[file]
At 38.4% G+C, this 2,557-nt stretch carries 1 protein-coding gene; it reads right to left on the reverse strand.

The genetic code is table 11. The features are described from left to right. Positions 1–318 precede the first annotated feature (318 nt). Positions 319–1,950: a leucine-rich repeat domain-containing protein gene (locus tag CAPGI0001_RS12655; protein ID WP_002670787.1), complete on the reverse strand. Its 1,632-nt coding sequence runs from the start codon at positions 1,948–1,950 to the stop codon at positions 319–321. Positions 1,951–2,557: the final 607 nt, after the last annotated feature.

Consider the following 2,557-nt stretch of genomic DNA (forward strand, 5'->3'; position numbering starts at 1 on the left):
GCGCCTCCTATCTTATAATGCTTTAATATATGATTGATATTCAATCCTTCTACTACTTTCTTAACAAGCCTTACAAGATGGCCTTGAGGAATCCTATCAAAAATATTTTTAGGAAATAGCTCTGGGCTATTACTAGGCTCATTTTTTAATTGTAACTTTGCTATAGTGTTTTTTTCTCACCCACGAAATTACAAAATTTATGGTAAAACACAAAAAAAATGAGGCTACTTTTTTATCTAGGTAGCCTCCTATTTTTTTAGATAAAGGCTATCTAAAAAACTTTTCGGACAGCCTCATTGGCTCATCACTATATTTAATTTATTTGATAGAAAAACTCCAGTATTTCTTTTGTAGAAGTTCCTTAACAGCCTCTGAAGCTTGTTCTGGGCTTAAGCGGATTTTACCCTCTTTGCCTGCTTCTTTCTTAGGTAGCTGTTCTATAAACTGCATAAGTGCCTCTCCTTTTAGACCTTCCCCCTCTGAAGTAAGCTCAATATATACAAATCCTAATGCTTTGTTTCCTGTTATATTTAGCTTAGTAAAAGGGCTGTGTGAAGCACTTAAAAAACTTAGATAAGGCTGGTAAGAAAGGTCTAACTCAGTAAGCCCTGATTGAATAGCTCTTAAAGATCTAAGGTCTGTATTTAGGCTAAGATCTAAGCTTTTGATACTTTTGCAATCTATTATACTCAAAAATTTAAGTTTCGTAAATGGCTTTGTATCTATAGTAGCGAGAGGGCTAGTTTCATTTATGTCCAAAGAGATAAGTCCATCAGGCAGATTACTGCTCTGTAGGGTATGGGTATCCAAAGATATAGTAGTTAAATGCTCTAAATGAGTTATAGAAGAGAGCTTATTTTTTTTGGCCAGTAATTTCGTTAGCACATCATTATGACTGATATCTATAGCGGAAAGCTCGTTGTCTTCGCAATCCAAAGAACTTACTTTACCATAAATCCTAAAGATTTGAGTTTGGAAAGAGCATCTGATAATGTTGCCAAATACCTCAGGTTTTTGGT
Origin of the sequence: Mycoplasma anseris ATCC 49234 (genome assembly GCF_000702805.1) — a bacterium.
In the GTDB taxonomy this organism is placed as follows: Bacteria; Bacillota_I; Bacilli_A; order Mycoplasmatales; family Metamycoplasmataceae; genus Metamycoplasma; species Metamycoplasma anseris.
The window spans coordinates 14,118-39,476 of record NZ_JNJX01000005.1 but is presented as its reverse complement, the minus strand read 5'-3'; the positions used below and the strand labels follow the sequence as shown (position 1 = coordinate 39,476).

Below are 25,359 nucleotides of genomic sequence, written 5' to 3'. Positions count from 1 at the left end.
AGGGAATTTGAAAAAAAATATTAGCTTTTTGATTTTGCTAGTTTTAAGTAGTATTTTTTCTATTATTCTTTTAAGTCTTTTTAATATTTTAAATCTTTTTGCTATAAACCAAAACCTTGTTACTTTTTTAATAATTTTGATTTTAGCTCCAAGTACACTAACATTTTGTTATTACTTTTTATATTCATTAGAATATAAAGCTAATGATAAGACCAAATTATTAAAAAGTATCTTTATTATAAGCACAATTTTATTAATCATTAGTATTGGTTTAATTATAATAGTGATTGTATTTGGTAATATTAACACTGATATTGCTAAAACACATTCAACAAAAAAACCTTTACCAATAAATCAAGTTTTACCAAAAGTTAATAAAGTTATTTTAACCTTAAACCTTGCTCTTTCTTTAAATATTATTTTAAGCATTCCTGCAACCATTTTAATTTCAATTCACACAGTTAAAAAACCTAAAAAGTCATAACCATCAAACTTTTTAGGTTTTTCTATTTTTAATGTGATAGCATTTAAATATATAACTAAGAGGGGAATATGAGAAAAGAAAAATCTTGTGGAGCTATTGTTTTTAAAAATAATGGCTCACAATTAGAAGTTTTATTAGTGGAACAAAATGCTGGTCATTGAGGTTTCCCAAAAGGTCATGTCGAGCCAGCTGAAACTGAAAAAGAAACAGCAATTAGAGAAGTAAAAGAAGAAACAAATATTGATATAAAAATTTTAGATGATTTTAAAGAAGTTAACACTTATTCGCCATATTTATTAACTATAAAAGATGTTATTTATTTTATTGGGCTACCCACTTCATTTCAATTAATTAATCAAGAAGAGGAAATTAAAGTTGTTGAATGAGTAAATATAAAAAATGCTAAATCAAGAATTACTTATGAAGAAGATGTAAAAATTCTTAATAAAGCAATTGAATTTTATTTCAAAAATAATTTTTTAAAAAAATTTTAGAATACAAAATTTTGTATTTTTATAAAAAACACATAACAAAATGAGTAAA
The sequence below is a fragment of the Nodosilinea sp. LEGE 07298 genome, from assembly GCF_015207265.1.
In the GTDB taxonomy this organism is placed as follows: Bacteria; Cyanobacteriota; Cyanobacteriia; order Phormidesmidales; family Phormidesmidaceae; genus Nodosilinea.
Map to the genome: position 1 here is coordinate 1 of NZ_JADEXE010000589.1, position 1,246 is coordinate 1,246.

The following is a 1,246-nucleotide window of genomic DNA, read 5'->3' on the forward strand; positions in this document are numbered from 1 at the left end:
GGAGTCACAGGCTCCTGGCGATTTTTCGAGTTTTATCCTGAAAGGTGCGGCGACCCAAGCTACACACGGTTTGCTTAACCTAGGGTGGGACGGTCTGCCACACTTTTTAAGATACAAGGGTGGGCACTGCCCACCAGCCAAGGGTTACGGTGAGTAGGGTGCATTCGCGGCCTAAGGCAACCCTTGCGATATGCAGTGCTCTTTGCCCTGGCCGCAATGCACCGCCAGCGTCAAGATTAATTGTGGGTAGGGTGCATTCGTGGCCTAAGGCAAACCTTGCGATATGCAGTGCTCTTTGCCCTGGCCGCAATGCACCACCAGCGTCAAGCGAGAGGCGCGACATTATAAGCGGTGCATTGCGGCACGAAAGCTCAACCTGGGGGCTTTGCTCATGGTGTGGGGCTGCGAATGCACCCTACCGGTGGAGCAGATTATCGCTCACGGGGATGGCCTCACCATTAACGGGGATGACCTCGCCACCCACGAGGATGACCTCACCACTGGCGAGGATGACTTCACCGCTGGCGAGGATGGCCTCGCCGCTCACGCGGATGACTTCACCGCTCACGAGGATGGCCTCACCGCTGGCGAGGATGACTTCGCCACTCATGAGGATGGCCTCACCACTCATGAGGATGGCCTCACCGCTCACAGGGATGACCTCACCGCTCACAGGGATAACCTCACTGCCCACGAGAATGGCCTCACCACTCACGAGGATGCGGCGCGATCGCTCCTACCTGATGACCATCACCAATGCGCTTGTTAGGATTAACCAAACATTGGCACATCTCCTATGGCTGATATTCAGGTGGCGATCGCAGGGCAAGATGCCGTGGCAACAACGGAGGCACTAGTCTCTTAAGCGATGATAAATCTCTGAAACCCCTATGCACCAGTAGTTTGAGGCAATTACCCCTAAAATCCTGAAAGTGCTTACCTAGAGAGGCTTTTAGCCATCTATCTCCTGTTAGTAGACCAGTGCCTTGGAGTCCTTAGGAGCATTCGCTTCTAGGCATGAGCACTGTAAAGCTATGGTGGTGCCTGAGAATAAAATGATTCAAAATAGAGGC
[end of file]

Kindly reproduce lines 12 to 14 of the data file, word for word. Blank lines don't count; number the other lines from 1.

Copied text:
Map to the genome: position 1 here is coordinate 1 of NZ_JADEXE010000589.1, position 1,246 is coordinate 1,246.

The following is a 1,246-nucleotide window of genomic DNA, read 5'->3' on the forward strand; positions in this document are numbered from 1 at the left end:
GGAGTCACAGGCTCCTGGCGATTTTTCGAGTTTTATCCTGAAAGGTGCGGCGACCCAAGCTACACACGGTTTGCTTAACCTAGGGTGGGACGGTCTGCCACACTTTTTAAGATACAAGGGTGGGCACTGCCCACCAGCCAAGGGTTACGGTGAGTAGGGTGCATTCGCGGCCTAAGGCAACCCTTGCGATATGCAGTGCTCTTTGCCCTGGCCGCAATGCACCGCCAGCGTCAAGATTAATTGTGGGTAGGGTGCATTCGTGGCCTAAGGCAAACCTTGCGATATGCAGTGCTCTTTGCCCTGGCCGCAATGCACCACCAGCGTCAAGCGAGAGGCGCGACATTATAAGCGGTGCATTGCGGCACGAAAGCTCAACCTGGGGGCTTTGCTCATGGTGTGGGGCTGCGAATGCACCCTACCGGTGGAGCAGATTATCGCTCACGGGGATGGCCTCACCATTAACGGGGATGACCTCGCCACCCACGAGGATGACCTCACCACTGGCGAGGATGACTTCACCGCTGGCGAGGATGGCCTCGCCGCTCACGCGGATGACTTCACCGCTCACGAGGATGGCCTCACCGCTGGCGAGGATGACTTCGCCACTCATGAGGATGGCCTCACCACTCATGAGGATGGCCTCACCGCTCACAGGGATGACCTCACCGCTCACAGGGATAACCTCACTGCCCACGAGAATGGCCTCACCACTCACGAGGATGCGGCGCGATCGCTCCTACCTGATGACCATCACCAATGCGCTTGTTAGGATTAACCAAACATTGGCACATCTCCTATGGCTGATATTCAGGTGGCGATCGCAGGGCAAGATGCCGTGGCAACAACGGAGGCACTAGTCTCTTAAGCGATGATAAATCTCTGAAACCCCTATGCACCAGTAGTTTGAGGCAATTACCCCTAAAATCCTGAAAGTGCTTACCTAGAGAGGCTTTTAGCCATCTATCTCCTGTTAGTAGACCAGTGCCTTGGAGTCCTTAGGAGCATTCGCTTCTAGGCATGAGCACTGTAAAGCTATGGTGGTGCCTGAGAATAAAATGATTCAAAATAGAGGC